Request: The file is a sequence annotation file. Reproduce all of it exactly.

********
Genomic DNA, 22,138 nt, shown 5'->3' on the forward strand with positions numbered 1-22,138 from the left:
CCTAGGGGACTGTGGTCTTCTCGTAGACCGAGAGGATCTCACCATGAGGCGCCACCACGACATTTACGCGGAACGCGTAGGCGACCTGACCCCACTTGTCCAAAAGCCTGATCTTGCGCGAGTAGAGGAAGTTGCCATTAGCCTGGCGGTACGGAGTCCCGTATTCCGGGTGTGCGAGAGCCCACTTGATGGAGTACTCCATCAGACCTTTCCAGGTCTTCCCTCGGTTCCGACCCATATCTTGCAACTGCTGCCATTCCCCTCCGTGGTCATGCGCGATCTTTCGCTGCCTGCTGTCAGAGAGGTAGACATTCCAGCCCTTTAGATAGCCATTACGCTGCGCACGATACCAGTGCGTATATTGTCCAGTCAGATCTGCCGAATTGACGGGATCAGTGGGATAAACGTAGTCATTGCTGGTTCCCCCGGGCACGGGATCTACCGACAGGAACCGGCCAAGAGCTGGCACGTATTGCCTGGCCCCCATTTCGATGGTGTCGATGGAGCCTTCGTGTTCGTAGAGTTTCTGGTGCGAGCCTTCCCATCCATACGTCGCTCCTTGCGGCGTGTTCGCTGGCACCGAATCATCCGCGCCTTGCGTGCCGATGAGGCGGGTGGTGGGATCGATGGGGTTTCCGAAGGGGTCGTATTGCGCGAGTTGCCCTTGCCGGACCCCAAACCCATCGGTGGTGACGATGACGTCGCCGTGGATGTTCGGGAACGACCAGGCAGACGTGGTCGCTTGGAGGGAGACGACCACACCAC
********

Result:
Genomic DNA, 22,138 nt, shown 5'->3' on the forward strand with positions numbered 1-22,138 from the left:
CCTAGGGGACTGTGGTCTTCTCGTAGACCGAGAGGATCTCACCATGAGGCGCCACCACGACATTTACGCGGAACGCGTAGGCGACCTGACCCCACTTGTCCAAAAGCCTGATCTTGCGCGAGTAGAGGAAGTTGCCATTAGCCTGGCGGTACGGAGTCCCGTATTCCGGGTGTGCGAGAGCCCACTTGATGGAGTACTCCATCAGACCTTTCCAGGTCTTCCCTCGGTTCCGACCCATATCTTGCAACTGCTGCCATTCCCCTCCGTGGTCATGCGCGATCTTTCGCTGCCTGCTGTCAGAGAGGTAGACATTCCAGCCCTTTAGATAGCCATTACGCTGCGCACGATACCAGTGCGTATATTGTCCAGTCAGATCTGCCGAATTGACGGGATCAGTGGGATAAACGTAGTCATTGCTGGTTCCCCCGGGCACGGGATCTACCGACAGGAACCGGCCAAGAGCTGGCACGTATTGCCTGGCCCCCATTTCGATGGTGTCGATGGAGCCTTCGTGTTCGTAGAGTTTCTGGTGCGAGCCTTCCCATCCATACGTCGCTCCTTGCGGCGTGTTCGCTGGCACCGAATCATCCGCGCCTTGCGTGCCGATGAGGCGGGTGGTGGGATCGATGGGGTTTCCGAAGGGGTCGTATTGCGCGAGTTGCCCTTGCCGGACCCCAAACCCATCGGTGGTGACGATGACGTCGCCGTGGATGTTCGGGAACGACCAGGCAGACGTGGTCGCTTGGAGGGAGACGACCACACCAC